Monday’s Pop Quiz that was designed to determine how much you know about governance, budgets, and the current job market for the professional orchestra business returned some intriguing results…
Overall, there were 62 respondents; all but one completed every question. The purpose of the quiz wasn’t to test black and white knowledge so much as create some sincere thought about the issues inspired by the questions. Nevertheless, the responses provide their own intriguing topics of conversation.
Hands down, development positions are most prevalent with 42 jobs listed. The runner up was marketing with 29 open positions followed closely by executive director/general manager with 26 open positions. At the bottom of the list are music director/conductor and education/community engagement, both with only 12 positions listed.
So overall, the bulk of respondents had a good feel for which positions are currently in greatest demand. Accordingly, given the current financial condition of many orchestras, it shouldn’t come as much of a surprise that development professionals are currently in such demand.
This was the first question that the majority of respondents answered incorrectly. However, once again, one job category runs away with the lead position: music director/conductor with 133 resumes on file. Artistic administration was a distant second place with 62 resumes on file and the fewest number of resumes on file were executive director/general manager with 19.
It’s interesting to think about why the responses favored executive directors. Do most people think there’s an influx of individuals looking for jobs so there must be a large number of resumes as well? After all, 27.4% of respondents believed executive director/general manager would have the greatest number of open positions. How do you think orchestras find their executive director/general manager candidates? Do you think they actively search resumes on file at the League or do they use a different method?
Questions #3 & #4
I admit that I designed these pair of questions to be tricky. However, even though the majority of respondents thought the combined budgets for all ensembles were greater than the budget for the NEA; two more respondents felt that New York and Chicago had greater combined budgets than L.A. and San Francisco. In fact, the opposite is true and that difference is just enough to make the majority of answers to question #3 incorrect:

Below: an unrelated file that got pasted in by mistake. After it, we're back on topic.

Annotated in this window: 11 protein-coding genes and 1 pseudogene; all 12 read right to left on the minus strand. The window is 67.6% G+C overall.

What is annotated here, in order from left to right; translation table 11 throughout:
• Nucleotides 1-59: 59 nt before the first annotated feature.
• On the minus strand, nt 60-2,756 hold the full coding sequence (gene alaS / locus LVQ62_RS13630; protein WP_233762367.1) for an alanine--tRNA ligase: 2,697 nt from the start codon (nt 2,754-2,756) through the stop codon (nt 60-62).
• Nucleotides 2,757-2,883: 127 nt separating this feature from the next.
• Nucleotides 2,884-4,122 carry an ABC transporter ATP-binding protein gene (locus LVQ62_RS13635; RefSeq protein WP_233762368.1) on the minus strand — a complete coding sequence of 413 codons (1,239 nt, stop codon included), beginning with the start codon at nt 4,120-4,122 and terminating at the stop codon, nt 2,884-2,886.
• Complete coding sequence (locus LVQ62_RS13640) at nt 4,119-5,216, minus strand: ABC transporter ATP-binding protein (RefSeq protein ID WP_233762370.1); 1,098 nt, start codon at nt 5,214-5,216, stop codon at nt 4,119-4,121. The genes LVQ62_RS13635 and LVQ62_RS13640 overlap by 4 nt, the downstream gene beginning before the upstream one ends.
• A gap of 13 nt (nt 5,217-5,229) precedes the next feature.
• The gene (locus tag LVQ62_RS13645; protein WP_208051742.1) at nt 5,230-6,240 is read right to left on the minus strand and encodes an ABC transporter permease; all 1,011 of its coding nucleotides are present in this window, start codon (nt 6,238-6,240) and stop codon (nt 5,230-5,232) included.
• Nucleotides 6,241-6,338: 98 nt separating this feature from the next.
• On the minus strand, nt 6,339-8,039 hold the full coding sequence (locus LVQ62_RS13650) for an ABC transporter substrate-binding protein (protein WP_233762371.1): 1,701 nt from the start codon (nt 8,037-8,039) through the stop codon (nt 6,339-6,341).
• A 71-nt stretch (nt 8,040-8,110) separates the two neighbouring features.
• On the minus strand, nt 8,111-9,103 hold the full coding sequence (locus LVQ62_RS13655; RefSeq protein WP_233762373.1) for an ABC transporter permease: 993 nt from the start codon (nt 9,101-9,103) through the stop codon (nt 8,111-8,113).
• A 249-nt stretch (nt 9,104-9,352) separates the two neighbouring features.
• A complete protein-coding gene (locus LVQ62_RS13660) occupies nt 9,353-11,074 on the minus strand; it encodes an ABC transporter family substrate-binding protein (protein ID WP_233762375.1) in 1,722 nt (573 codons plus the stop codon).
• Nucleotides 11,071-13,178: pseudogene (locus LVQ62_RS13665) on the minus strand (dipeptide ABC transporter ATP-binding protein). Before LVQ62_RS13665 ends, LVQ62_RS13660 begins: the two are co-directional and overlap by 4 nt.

(click to enlarge)
The 2004 budget for the NEA was $120,971,000 whereas the combined budgets for New York and Chicago came to $112,329,125, just below the NEA budget, and the combined budgets for L.A. and San Francisco came to $127,320,009, just over the NEA budget.
I think some interesting questions from all of this are “why is the NEA budget so low?” and “why do the west coast orchestras have larger combined budgets than tradition Big 5 orchestras?”. What do you think?
It wasn’t even close; the vast majority of respondents knew that the board of directors is embodied with the legal authority to govern. If you’d like to know more about why this is and how that leadership impacts an organization, you can find more information here.
Again, the majority of respondents answered these questions correctly; however, 27.4% of respondents felt that executive directors had direct control over hiring music directors and conductors. These responses inspire some good questions; such as whether or not respondents answered the way they did because they felt executive directors had more influence over the hiring practice as compared to actual authority. What do you think?
Of all the questions, I designed this one to go either way and both answers are correct. However, I personally think that “True” is more accurate as this is one area of hiring that most musicians are contractually guaranteed an ability to participate in as an audition committee empowered to design the audition process as well as actually vote for candidates.
At the same time, it can be argued that “False” is a more accurate answer because some orchestras give music directors a weighted vote during final round of auditions, thus ensuring them the capability to select the candidate they feel is most qualified regardless of how the musicians on the audition committee vote. What do you think?
It was good to see that the vast majority of respondents used the knowledge in their head or went with their gut to answer the questions. Based on the results, those instincts aren’t too bad.
As always, it’s a pleasure to see that such a wide variety of individuals who care about orchestras visit Adaptistration. In particular, the strong percentage of those that identify themselves as “patrons” and “other” demonstrates an active interest in how orchestras operate and govern themselves. Of course, that’s a good sign and I encourage those same individuals to take an active role in learning as much as they can about their respective orchestras in order to help influence its evolution and to ensure that the ensemble is reaching its artistic and organizational potential.